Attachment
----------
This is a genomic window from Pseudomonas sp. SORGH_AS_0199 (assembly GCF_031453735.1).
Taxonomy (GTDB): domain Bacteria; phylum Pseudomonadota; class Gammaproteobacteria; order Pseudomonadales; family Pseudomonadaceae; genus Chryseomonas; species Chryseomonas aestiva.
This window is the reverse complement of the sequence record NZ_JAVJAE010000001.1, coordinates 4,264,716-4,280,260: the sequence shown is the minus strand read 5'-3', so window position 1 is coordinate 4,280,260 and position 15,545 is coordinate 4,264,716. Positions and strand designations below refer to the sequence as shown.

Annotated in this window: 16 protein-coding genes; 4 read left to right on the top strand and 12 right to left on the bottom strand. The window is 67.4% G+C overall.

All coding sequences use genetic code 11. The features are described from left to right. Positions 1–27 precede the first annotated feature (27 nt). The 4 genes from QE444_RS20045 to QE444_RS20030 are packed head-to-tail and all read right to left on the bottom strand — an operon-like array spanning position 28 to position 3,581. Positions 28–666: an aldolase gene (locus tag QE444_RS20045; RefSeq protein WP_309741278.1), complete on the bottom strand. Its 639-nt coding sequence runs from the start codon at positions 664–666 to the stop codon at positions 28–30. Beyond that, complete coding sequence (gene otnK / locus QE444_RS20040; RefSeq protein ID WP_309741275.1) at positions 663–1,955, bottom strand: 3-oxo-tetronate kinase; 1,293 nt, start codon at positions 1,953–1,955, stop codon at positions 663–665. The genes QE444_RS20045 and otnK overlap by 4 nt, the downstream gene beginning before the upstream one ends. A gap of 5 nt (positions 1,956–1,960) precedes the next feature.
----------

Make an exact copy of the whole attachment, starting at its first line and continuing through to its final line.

This is a genomic window from Pseudomonas sp. SORGH_AS_0199 (assembly GCF_031453735.1).
Taxonomy (GTDB): domain Bacteria; phylum Pseudomonadota; class Gammaproteobacteria; order Pseudomonadales; family Pseudomonadaceae; genus Chryseomonas; species Chryseomonas aestiva.
This window is the reverse complement of the sequence record NZ_JAVJAE010000001.1, coordinates 4,264,716-4,280,260: the sequence shown is the minus strand read 5'-3', so window position 1 is coordinate 4,280,260 and position 15,545 is coordinate 4,264,716. Positions and strand designations below refer to the sequence as shown.

Annotated in this window: 16 protein-coding genes; 4 read left to right on the top strand and 12 right to left on the bottom strand. The window is 67.4% G+C overall.

All coding sequences use genetic code 11. The features are described from left to right. Positions 1–27 precede the first annotated feature (27 nt). The 4 genes from QE444_RS20045 to QE444_RS20030 are packed head-to-tail and all read right to left on the bottom strand — an operon-like array spanning position 28 to position 3,581. Positions 28–666: an aldolase gene (locus tag QE444_RS20045; RefSeq protein WP_309741278.1), complete on the bottom strand. Its 639-nt coding sequence runs from the start codon at positions 664–666 to the stop codon at positions 28–30. Beyond that, complete coding sequence (gene otnK / locus QE444_RS20040; RefSeq protein ID WP_309741275.1) at positions 663–1,955, bottom strand: 3-oxo-tetronate kinase; 1,293 nt, start codon at positions 1,953–1,955, stop codon at positions 663–665. The genes QE444_RS20045 and otnK overlap by 4 nt, the downstream gene beginning before the upstream one ends. A gap of 5 nt (positions 1,956–1,960) precedes the next feature.